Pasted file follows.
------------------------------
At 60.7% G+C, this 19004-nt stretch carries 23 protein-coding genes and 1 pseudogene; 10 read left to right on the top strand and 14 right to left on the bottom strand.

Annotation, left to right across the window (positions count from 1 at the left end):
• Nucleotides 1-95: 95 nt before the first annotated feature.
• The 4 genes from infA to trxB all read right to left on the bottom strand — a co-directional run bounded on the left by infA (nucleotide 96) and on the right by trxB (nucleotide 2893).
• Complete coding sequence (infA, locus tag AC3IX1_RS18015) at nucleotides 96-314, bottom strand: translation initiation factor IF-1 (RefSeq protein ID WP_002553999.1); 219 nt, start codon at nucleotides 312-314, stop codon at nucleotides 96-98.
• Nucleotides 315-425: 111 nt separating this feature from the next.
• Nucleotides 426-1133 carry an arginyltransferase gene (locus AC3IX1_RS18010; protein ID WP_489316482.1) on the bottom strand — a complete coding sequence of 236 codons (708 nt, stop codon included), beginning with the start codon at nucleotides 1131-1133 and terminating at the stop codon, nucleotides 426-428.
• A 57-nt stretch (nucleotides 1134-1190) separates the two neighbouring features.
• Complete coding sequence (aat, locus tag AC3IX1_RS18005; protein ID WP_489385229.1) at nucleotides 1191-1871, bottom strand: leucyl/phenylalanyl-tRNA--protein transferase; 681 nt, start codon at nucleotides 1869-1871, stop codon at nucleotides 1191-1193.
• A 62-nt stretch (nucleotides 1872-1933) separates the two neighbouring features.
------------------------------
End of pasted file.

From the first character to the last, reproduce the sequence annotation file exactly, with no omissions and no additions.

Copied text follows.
At 60.7% G+C, this 19004-nt stretch carries 23 protein-coding genes and 1 pseudogene; 10 read left to right on the top strand and 14 right to left on the bottom strand.

Annotation, left to right across the window (positions count from 1 at the left end):
• Nucleotides 1-95: 95 nt before the first annotated feature.
• The 4 genes from infA to trxB all read right to left on the bottom strand — a co-directional run bounded on the left by infA (nucleotide 96) and on the right by trxB (nucleotide 2893).
• Complete coding sequence (infA, locus tag AC3IX1_RS18015) at nucleotides 96-314, bottom strand: translation initiation factor IF-1 (RefSeq protein ID WP_002553999.1); 219 nt, start codon at nucleotides 312-314, stop codon at nucleotides 96-98.
• Nucleotides 315-425: 111 nt separating this feature from the next.
• Nucleotides 426-1133 carry an arginyltransferase gene (locus AC3IX1_RS18010; protein ID WP_489316482.1) on the bottom strand — a complete coding sequence of 236 codons (708 nt, stop codon included), beginning with the start codon at nucleotides 1131-1133 and terminating at the stop codon, nucleotides 426-428.
• A 57-nt stretch (nucleotides 1134-1190) separates the two neighbouring features.
• Complete coding sequence (aat, locus tag AC3IX1_RS18005; protein ID WP_489385229.1) at nucleotides 1191-1871, bottom strand: leucyl/phenylalanyl-tRNA--protein transferase; 681 nt, start codon at nucleotides 1869-1871, stop codon at nucleotides 1191-1193.
• A 62-nt stretch (nucleotides 1872-1933) separates the two neighbouring features.